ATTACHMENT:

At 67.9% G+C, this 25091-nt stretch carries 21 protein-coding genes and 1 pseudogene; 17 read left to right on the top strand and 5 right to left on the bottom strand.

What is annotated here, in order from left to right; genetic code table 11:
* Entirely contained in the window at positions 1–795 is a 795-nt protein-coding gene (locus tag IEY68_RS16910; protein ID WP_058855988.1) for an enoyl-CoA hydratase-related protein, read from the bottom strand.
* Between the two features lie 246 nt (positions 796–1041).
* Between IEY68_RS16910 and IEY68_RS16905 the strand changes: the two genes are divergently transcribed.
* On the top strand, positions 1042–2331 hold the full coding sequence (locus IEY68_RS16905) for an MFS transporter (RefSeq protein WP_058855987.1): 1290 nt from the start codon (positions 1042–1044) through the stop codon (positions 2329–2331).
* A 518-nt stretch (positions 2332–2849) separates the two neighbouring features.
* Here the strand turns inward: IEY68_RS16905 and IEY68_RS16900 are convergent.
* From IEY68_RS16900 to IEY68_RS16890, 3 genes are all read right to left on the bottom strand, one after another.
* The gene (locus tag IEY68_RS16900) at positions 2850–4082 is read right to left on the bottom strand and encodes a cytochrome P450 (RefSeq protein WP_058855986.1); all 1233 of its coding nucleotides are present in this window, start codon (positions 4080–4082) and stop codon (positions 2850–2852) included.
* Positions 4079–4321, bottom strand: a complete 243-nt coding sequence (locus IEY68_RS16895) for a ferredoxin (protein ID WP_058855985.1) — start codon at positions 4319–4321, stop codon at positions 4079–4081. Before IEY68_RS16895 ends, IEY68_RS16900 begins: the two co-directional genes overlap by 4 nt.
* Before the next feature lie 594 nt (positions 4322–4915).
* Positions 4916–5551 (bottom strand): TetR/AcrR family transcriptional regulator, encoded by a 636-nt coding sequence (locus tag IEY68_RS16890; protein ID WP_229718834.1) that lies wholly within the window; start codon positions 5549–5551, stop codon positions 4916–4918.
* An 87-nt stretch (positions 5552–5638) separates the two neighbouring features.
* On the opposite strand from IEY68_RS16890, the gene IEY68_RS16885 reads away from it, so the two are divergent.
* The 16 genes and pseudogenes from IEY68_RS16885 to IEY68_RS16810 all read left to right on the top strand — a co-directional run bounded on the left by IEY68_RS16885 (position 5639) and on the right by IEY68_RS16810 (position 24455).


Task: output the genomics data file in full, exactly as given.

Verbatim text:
At 67.9% G+C, this 25091-nt stretch carries 21 protein-coding genes and 1 pseudogene; 17 read left to right on the top strand and 5 right to left on the bottom strand.

What is annotated here, in order from left to right; genetic code table 11:
* Entirely contained in the window at positions 1–795 is a 795-nt protein-coding gene (locus tag IEY68_RS16910; protein ID WP_058855988.1) for an enoyl-CoA hydratase-related protein, read from the bottom strand.
* Between the two features lie 246 nt (positions 796–1041).
* Between IEY68_RS16910 and IEY68_RS16905 the strand changes: the two genes are divergently transcribed.
* On the top strand, positions 1042–2331 hold the full coding sequence (locus IEY68_RS16905) for an MFS transporter (RefSeq protein WP_058855987.1): 1290 nt from the start codon (positions 1042–1044) through the stop codon (positions 2329–2331).
* A 518-nt stretch (positions 2332–2849) separates the two neighbouring features.
* Here the strand turns inward: IEY68_RS16905 and IEY68_RS16900 are convergent.
* From IEY68_RS16900 to IEY68_RS16890, 3 genes are all read right to left on the bottom strand, one after another.
* The gene (locus tag IEY68_RS16900) at positions 2850–4082 is read right to left on the bottom strand and encodes a cytochrome P450 (RefSeq protein WP_058855986.1); all 1233 of its coding nucleotides are present in this window, start codon (positions 4080–4082) and stop codon (positions 2850–2852) included.
* Positions 4079–4321, bottom strand: a complete 243-nt coding sequence (locus IEY68_RS16895) for a ferredoxin (protein ID WP_058855985.1) — start codon at positions 4319–4321, stop codon at positions 4079–4081. Before IEY68_RS16895 ends, IEY68_RS16900 begins: the two co-directional genes overlap by 4 nt.
* Before the next feature lie 594 nt (positions 4322–4915).
* Positions 4916–5551 (bottom strand): TetR/AcrR family transcriptional regulator, encoded by a 636-nt coding sequence (locus tag IEY68_RS16890; protein ID WP_229718834.1) that lies wholly within the window; start codon positions 5549–5551, stop codon positions 4916–4918.
* An 87-nt stretch (positions 5552–5638) separates the two neighbouring features.
* On the opposite strand from IEY68_RS16890, the gene IEY68_RS16885 reads away from it, so the two are divergent.
* The 16 genes and pseudogenes from IEY68_RS16885 to IEY68_RS16810 all read left to right on the top strand — a co-directional run bounded on the left by IEY68_RS16885 (position 5639) and on the right by IEY68_RS16810 (position 24455).